I was born in Prague and I have lived here ever since. Even though I grew up in a city, I enjoyed spending time in nature and used every opportunity to go out and hike. The beauty and diversity of nature inspired me to explore new places and new types of landscape. Since childhood, I have been fascinated by mountains, wooded mountain sides, cliffs with clear views, sea shores, river valleys and forests of all kinds. Whether standing on a cliff in the Alps or wandering through the Elbe Sandstone Mountains, the power of these places amazed me and stirred my imagination.

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Slowly but surely, the desire to photograph nature started to overpower the idea of just spending time in it. I remember trying to figure out a way to capture it in its finest. This meant that I started to explore the endless possibilities of different weather conditions and how they define the resulting picture. It didn’t take me long to get enchanted by what I soon learned to be the holy grail of landscape photography: the right light.

Needless to say, a great part of my daily routine is what some people call "chasing the light". And fog, for that matter.

The right light together with the right amount of fog equals me grabbing my backpack, getting in my car and setting off as quickly as I can.

At some places, it is the light that makes all the difference. This is especially true for grand vista images shot at sunrise or sunset. The blue hour, for instance - just being a part of it and witnessing it first hand is a wonderful experience. Capturing it with my camera is pure happiness.

Standing on a cliff somewhere high above, waiting for the first light to appear in the sky and touch the land, you sort of freeze in time and become fully aware of the present moment.

However, the longer I photograph the more I appreciate all kinds of weather and day times. I came to realise that certain types of images require certain types of conditions, be it light, clouds, rain, snow etc. I know now that every day is a great day for a landscape photographer. From this point of view, there is no such thing as wrong light. You just need to know where to go and what to shoot. In the past I used to shoot mainly the wide scenic views. Nowadays, I can be happy with an intimate scene in the forest. Walking through the landscape, I cross paths with things that seem plain and ordinary at first but that might easily turn into great motives. All you need is your imagination.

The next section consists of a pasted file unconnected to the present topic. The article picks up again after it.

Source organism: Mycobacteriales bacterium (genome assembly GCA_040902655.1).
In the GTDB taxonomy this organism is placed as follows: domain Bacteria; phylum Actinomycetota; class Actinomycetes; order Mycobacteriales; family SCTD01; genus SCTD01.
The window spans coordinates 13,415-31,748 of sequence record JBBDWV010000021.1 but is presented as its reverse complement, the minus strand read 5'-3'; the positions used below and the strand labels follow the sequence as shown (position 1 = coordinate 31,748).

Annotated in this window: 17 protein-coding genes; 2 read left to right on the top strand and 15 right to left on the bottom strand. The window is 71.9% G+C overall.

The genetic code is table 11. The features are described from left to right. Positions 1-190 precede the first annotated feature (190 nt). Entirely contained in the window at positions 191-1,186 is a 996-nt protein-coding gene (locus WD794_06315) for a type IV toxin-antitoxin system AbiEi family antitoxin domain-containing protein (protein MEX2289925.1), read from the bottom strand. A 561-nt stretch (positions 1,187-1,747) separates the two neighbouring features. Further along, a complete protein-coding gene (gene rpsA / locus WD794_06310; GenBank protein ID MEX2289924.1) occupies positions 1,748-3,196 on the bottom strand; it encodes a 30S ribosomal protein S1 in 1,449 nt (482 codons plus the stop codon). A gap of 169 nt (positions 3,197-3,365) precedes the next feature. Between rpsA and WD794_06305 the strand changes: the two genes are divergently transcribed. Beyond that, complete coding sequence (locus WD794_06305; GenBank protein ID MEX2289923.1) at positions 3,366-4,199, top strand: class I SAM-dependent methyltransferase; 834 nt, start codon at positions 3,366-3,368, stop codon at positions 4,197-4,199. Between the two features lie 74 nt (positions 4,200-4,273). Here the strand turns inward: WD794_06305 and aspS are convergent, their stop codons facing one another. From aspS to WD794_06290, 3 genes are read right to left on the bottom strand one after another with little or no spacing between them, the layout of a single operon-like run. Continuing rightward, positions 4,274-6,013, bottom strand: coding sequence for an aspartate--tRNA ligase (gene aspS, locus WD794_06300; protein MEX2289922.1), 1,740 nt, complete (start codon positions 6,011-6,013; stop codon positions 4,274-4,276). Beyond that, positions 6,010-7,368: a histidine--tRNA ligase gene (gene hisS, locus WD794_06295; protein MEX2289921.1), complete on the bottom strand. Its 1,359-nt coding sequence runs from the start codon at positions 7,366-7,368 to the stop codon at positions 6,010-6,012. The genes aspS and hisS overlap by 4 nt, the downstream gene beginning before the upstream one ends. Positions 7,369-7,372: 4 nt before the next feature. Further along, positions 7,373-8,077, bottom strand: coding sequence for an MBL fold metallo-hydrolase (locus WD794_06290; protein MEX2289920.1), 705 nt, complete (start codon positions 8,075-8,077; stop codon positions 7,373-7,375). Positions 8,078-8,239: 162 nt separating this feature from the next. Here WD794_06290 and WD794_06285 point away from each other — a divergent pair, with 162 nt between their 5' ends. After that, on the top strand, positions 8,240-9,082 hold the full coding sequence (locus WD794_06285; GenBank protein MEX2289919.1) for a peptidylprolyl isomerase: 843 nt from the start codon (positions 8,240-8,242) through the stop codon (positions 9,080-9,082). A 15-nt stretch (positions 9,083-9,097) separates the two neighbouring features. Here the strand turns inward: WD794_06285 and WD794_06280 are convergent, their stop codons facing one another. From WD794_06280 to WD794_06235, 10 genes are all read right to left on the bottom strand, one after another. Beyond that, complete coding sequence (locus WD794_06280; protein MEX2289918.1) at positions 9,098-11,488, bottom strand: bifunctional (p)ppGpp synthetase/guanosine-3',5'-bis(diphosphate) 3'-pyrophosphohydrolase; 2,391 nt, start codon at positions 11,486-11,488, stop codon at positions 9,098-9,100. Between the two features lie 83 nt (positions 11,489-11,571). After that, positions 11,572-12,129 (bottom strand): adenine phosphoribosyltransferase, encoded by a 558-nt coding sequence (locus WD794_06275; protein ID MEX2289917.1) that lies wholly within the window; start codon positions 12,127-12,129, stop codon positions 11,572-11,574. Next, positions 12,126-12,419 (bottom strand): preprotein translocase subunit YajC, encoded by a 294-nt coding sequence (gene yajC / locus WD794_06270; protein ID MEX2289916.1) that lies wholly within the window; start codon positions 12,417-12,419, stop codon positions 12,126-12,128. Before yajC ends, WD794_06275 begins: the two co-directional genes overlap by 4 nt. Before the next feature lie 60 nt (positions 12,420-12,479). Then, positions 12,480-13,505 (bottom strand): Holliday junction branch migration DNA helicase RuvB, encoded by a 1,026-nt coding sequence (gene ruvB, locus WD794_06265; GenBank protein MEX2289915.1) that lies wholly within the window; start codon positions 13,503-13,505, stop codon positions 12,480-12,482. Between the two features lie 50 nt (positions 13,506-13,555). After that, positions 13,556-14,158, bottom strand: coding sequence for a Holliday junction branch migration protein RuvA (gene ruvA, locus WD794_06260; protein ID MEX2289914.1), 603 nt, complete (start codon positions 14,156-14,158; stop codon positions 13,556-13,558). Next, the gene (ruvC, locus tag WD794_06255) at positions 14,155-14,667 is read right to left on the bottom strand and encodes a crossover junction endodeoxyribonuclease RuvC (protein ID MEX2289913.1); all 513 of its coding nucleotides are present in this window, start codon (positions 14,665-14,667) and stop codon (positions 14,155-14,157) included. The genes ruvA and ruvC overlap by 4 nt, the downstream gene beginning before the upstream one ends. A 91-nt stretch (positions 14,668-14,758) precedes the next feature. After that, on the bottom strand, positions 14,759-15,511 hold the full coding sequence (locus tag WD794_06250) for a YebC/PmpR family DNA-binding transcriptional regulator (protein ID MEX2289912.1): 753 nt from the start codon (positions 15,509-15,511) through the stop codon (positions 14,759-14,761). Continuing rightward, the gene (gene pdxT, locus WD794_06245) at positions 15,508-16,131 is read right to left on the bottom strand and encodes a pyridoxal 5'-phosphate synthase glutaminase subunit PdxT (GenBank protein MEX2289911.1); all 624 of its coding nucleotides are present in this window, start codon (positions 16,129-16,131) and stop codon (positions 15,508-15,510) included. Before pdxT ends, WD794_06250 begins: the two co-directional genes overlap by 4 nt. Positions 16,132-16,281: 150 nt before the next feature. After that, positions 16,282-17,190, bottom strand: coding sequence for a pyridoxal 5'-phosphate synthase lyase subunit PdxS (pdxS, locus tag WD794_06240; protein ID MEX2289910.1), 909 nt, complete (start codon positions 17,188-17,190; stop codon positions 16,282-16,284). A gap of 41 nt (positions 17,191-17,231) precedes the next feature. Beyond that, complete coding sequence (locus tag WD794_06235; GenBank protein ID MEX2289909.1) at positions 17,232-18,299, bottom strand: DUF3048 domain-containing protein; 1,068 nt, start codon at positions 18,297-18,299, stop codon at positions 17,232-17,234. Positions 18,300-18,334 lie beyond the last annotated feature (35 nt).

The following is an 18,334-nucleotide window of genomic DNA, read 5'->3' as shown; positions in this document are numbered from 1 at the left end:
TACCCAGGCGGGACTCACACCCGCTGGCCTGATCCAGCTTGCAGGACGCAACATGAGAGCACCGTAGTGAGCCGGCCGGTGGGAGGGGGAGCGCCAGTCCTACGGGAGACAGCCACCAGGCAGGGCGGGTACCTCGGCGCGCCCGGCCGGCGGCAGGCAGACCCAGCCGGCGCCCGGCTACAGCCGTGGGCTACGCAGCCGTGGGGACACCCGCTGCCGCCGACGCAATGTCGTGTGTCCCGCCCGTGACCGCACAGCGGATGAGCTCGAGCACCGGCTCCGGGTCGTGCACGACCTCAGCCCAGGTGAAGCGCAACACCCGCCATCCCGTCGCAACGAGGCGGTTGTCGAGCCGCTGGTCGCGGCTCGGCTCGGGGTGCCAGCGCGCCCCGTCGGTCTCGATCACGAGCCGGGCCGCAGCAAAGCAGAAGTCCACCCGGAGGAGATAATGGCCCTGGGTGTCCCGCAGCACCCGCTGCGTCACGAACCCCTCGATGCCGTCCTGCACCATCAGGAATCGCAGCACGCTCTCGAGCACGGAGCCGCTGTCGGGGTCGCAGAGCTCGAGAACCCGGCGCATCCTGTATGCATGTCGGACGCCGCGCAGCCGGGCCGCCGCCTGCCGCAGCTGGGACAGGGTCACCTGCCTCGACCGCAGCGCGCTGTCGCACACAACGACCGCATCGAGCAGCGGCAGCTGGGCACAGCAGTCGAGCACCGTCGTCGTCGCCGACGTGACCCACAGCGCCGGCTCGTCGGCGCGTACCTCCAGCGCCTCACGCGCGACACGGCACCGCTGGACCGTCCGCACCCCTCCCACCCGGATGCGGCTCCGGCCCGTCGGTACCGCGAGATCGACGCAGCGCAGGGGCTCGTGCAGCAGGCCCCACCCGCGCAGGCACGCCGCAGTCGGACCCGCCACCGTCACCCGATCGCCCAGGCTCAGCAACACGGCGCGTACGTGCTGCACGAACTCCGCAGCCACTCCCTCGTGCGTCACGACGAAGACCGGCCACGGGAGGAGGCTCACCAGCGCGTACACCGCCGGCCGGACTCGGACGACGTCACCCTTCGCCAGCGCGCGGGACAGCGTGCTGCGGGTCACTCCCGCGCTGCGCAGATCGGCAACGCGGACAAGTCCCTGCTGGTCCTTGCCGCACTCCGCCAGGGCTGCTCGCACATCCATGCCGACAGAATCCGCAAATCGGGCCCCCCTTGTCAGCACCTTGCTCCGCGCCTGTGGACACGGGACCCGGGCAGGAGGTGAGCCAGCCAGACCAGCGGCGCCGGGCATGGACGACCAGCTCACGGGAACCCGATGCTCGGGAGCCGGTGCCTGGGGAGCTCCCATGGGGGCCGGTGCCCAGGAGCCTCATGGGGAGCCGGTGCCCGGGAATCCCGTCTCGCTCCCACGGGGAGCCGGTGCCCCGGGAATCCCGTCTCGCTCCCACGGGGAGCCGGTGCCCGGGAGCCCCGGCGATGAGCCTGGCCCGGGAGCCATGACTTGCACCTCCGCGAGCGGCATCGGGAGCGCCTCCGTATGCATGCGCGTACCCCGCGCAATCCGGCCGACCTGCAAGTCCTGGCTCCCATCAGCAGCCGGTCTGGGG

At present, I photograph and enjoy all that landscape photography has to offer: small, intimate scenes as well as spectacular, dramatic views.

Fascinating motives are everywhere. However, it's not always easy to see them.

I also like to shoot abstract images by focusing not on the obvious, but on what usually stays hidden. For example, sometimes I look for patterns and interesting reflections on the surface of a lake, rather than focusing on the lake itself. Another great source of inspiration are structures and cracks on rocks, or frost patterns. By paying due attention to these details and looking for a way to shoot them, I often find something unexpected. First, I have an idea. Then, I bring it into life with my camera. The motif may have been there the whole time, completely unnoticed. The abstract image brings it into life, makes it stand on its own and shows it in its magnificence. I find this creative process truly fascinating - it shows that nature is a never ending source of inspiration.

As for my photography equipment: I need one that I can 100% rely on.

From the very beginning, I've been using Canon gear, which I’ve always been fully satisfied with. It has never failed, not even in the toughest conditions. In my Shimoda Action X50 backpack I currently carry the following camera equipment:

  • Canon R5
  • Canon RF 14-35 f/4L IS USM
  • Canon RF 24-105 f/4L IS USM
  • Canon RF 100-500 f/4.5-7.1L IS USM

I use Gitzo Mountaineer GT2543L tripod + the Really Right Stuff BH-55 head, and NiSi polarizing and ND filters. I edit photos on the BenQ SW271C monitor. I stay dry and comfortable thanks to Fjällräven clothing and Vallerret photography gloves.